Arts and crafts are a great way to keep your children entertained, build their creativity, and boost their motor and problem-solving skills. They’re fun for kids when they’re working on them alone or with mom and dad, but they’re especially enjoyable when they get to do them with friends. The kids can have fun, give each other a hand, and even work on a craft together.
Here are three arts and crafts projects for your preschooler’s next play date.
Sure, painting with a paintbrush is fun, but why not mix it up and use a different tool? The kids will have fun with this unconventional method of painting!
This activity, from Buggy and Buddy, requires tempera paint, pieces of yarn, containers to hold the paint, popsicle sticks, and art paper.
Place some tempera paint into containers. Something with a wider rim will be easier for little hands.
Cut up some pieces of yarn.
Have the kids dip a piece of yarn into the paint. Then, use a popsicle stick (or something similar) to push the yarn down so it gets fully covered.
After the yarn is coated in paint, have them pull the yarn out of the paint. Place it onto the paper, and then lift it. They can also drag the yarn around for a different effect. Repeat this step with different colors to create a work of art!
Brighten everyone’s day with a fun and easy paper plate rainbow! And good news, parents: this activity, from Inner Child Fun, uses some materials that you might already have laying around your house.
White paper plates
Party streamers or colored tissue paper
Washable school glue
Have the kids fold the paper plate in half and use safety scissors to cut along the crease line.
Show them how to use tape to attach long strips of colorful party streamers or tissue paper. Talk about the rainbow order of colors (red, orange, yellow, green, blue, and purple). Flip the plate over.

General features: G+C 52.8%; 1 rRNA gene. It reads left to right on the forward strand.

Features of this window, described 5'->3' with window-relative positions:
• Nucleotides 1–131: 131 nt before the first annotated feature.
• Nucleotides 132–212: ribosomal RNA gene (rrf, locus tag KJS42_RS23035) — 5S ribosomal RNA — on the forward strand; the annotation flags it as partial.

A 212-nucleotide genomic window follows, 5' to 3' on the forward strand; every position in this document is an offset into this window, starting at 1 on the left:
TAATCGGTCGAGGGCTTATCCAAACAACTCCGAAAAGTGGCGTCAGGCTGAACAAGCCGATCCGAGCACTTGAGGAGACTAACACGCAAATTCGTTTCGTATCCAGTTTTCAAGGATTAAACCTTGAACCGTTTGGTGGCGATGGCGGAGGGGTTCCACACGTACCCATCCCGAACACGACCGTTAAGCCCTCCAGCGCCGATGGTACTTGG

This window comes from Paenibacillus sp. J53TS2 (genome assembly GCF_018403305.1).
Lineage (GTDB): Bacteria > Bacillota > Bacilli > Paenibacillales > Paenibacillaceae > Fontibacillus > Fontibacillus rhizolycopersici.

Apply washable school glue to the inside of the paper plate and invite the kids to add cotton balls on top of the glue. Allow to dry completely.
Optional: Use a hole punch to add a hole near the top of the rainbow’s arch. Thread string or yarn through the hole to hang your rainbow craft!
There are a variety of toothpick constructions you can make—everything from sticking toothpicks in playdough to creating little structures with grapes, green peas, pieces of apple, or cheese cubes (the best kind of art is edible!). The following project comes from Shrimp and Grits Kids Blog and Artful Parent.
Stale marshmallows are easier to work with, so you might want to plan ahead and leave them out for a few days first (and maybe hidden from hungry kids—and adults).
Push a toothpick into the end of a marshmallow. If you are adding beads, place those on the toothpick after putting a marshmallow at one of the ends. Then, keep adding toothpicks and marshmallows until you build a structure!
There are a ton of different structures you can make—check out pictures online for inspiration! Not only is this a fun activity, but you can use it to teach kids about basic geometry concepts. It’s also a good activity for multiple kids because you can give them directions such as “Build a two story structure” and see how they approach it differently.
Enjoy your artsy playdate, everyone!
Winner of Best of Boston 2017 by Boston Magazine. Now, imagine a place where children are encouraged to make mistakes, two-year-olds are learning how to play the violin, and teachers are encouraging children to explore the limits of their potential.